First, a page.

Circumventing China’s firewall, and using AI to invent new drugs
As protests against rigid covid control measures in China engulfed social media in the past week, one Twitter account has emerged as the central source of information: @李老师不是你老师 (“Teacher Li Is Not Your Teacher”).
People everywhere in China have sent protest footage and real-time updates to the account through private messages, and it has posted them, with the sender’s identity hidden, on their behalf.
The man behind the account, Li, is a Chinese painter based in Italy, who requested to be identified only by his last name in light of the security risks. He’s been tirelessly posting footage around the clock to help people within China get information, and also to inform the wider world.
The work has been taking its toll—he’s received death threats, and police have visited his family back in China. But it also comes with a sense of liberation, Li told Zeyi Yang, our China reporter. Read the full story.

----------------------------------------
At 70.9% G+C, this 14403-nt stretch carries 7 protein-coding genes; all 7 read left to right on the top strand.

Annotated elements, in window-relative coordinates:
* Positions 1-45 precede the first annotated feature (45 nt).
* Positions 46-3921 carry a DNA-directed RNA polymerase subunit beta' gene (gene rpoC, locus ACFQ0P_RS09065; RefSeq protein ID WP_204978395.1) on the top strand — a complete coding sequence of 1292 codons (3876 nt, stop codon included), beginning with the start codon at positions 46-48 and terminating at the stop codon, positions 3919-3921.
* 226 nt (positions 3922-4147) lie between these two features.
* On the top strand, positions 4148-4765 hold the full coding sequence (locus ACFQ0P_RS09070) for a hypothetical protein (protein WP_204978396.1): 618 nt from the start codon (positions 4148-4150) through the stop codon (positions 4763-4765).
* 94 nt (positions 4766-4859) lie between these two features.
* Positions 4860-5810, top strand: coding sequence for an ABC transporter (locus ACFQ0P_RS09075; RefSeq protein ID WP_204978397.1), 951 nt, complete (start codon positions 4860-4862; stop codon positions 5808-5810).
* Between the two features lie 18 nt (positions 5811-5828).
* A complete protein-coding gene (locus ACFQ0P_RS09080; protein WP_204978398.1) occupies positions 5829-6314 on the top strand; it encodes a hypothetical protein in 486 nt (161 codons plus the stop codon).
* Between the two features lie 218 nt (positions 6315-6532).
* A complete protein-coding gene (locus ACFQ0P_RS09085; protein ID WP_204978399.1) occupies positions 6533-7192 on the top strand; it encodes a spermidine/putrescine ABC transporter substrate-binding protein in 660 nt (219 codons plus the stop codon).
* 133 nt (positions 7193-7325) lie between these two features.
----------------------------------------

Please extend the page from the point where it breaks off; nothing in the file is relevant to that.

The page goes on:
Biotech labs are using AI inspired by DALL-E to invent new drugs
The news: Text-to-image AI models like OpenAI’s DALL-E 2—programs trained to generate pictures of almost anything you ask for—have sent ripples through the creative industries. Now, two biotech labs are using this type of generative AI, known as a diffusion model, to conjure up designs for new types of protein never seen in nature.
Why it matters: Proteins are the fundamental building blocks of living systems. These protein generators can be directed to produce designs for proteins with specific properties, such as shape or size or function. In effect, this makes it possible to come up with new proteins to do particular jobs on demand. Researchers hope that this will eventually lead to the development of new and more effective drugs. Read the full story.